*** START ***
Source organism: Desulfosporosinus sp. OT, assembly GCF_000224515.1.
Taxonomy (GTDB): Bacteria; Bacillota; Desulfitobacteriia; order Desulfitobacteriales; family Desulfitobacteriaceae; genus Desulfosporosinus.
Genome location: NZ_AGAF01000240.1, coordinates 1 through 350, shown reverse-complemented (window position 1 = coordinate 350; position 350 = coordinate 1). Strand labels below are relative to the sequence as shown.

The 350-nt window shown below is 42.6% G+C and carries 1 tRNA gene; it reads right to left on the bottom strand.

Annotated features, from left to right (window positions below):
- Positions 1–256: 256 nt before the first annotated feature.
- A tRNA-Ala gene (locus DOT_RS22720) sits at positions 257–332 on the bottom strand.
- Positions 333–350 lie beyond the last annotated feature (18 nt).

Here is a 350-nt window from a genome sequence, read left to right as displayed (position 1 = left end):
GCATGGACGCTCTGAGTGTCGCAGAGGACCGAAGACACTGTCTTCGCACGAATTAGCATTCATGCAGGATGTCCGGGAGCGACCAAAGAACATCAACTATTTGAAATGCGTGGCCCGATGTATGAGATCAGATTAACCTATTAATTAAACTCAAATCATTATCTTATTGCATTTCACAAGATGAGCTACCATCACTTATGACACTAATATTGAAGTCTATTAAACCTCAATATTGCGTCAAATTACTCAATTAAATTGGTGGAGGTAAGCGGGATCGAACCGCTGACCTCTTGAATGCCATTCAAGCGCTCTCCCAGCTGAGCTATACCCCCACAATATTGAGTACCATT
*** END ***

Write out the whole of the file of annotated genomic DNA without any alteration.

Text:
Source organism: Desulfosporosinus sp. OT, assembly GCF_000224515.1.
Taxonomy (GTDB): Bacteria; Bacillota; Desulfitobacteriia; order Desulfitobacteriales; family Desulfitobacteriaceae; genus Desulfosporosinus.
Genome location: NZ_AGAF01000240.1, coordinates 1 through 350, shown reverse-complemented (window position 1 = coordinate 350; position 350 = coordinate 1). Strand labels below are relative to the sequence as shown.

The 350-nt window shown below is 42.6% G+C and carries 1 tRNA gene; it reads right to left on the bottom strand.

Annotated features, from left to right (window positions below):
- Positions 1–256: 256 nt before the first annotated feature.
- A tRNA-Ala gene (locus DOT_RS22720) sits at positions 257–332 on the bottom strand.
- Positions 333–350 lie beyond the last annotated feature (18 nt).

Here is a 350-nt window from a genome sequence, read left to right as displayed (position 1 = left end):
GCATGGACGCTCTGAGTGTCGCAGAGGACCGAAGACACTGTCTTCGCACGAATTAGCATTCATGCAGGATGTCCGGGAGCGACCAAAGAACATCAACTATTTGAAATGCGTGGCCCGATGTATGAGATCAGATTAACCTATTAATTAAACTCAAATCATTATCTTATTGCATTTCACAAGATGAGCTACCATCACTTATGACACTAATATTGAAGTCTATTAAACCTCAATATTGCGTCAAATTACTCAATTAAATTGGTGGAGGTAAGCGGGATCGAACCGCTGACCTCTTGAATGCCATTCAAGCGCTCTCCCAGCTGAGCTATACCCCCACAATATTGAGTACCATT